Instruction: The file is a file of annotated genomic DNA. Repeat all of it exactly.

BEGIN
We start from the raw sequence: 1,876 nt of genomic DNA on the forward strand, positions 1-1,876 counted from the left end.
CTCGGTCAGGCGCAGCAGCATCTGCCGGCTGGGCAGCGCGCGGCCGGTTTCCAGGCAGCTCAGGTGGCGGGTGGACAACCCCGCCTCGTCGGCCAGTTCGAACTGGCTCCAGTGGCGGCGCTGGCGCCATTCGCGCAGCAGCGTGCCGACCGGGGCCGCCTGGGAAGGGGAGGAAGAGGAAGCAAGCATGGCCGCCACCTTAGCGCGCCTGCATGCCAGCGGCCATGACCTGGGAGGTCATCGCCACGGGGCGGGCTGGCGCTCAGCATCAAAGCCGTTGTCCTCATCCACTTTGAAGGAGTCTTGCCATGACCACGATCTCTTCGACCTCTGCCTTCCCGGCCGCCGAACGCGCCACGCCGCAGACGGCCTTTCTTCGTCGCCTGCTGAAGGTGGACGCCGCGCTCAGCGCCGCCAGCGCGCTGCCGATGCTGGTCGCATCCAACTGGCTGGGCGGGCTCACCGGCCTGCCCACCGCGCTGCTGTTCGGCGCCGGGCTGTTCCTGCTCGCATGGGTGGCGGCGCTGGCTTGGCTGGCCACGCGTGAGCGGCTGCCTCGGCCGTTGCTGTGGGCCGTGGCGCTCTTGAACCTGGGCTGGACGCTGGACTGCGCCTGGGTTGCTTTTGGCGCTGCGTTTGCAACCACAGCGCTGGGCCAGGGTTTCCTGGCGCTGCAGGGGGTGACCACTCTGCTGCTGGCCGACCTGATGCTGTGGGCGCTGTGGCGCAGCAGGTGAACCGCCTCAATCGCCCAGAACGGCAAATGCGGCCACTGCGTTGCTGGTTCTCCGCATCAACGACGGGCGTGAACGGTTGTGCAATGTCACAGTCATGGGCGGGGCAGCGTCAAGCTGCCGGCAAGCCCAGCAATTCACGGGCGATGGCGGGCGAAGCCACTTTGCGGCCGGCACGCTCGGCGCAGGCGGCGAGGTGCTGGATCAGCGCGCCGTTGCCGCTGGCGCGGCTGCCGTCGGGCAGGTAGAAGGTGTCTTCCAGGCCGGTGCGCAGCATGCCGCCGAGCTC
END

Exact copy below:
We start from the raw sequence: 1,876 nt of genomic DNA on the forward strand, positions 1-1,876 counted from the left end.
CTCGGTCAGGCGCAGCAGCATCTGCCGGCTGGGCAGCGCGCGGCCGGTTTCCAGGCAGCTCAGGTGGCGGGTGGACAACCCCGCCTCGTCGGCCAGTTCGAACTGGCTCCAGTGGCGGCGCTGGCGCCATTCGCGCAGCAGCGTGCCGACCGGGGCCGCCTGGGAAGGGGAGGAAGAGGAAGCAAGCATGGCCGCCACCTTAGCGCGCCTGCATGCCAGCGGCCATGACCTGGGAGGTCATCGCCACGGGGCGGGCTGGCGCTCAGCATCAAAGCCGTTGTCCTCATCCACTTTGAAGGAGTCTTGCCATGACCACGATCTCTTCGACCTCTGCCTTCCCGGCCGCCGAACGCGCCACGCCGCAGACGGCCTTTCTTCGTCGCCTGCTGAAGGTGGACGCCGCGCTCAGCGCCGCCAGCGCGCTGCCGATGCTGGTCGCATCCAACTGGCTGGGCGGGCTCACCGGCCTGCCCACCGCGCTGCTGTTCGGCGCCGGGCTGTTCCTGCTCGCATGGGTGGCGGCGCTGGCTTGGCTGGCCACGCGTGAGCGGCTGCCTCGGCCGTTGCTGTGGGCCGTGGCGCTCTTGAACCTGGGCTGGACGCTGGACTGCGCCTGGGTTGCTTTTGGCGCTGCGTTTGCAACCACAGCGCTGGGCCAGGGTTTCCTGGCGCTGCAGGGGGTGACCACTCTGCTGCTGGCCGACCTGATGCTGTGGGCGCTGTGGCGCAGCAGGTGAACCGCCTCAATCGCCCAGAACGGCAAATGCGGCCACTGCGTTGCTGGTTCTCCGCATCAACGACGGGCGTGAACGGTTGTGCAATGTCACAGTCATGGGCGGGGCAGCGTCAAGCTGCCGGCAAGCCCAGCAATTCACGGGCGATGGCGGGCGAAGCCACTTTGCGGCCGGCACGCTCGGCGCAGGCGGCGAGGTGCTGGATCAGCGCGCCGTTGCCGCTGGCGCGGCTGCCGTCGGGCAGGTAGAAGGTGTCTTCCAGGCCGGTGCGCAGCATGCCGCCGAGCTC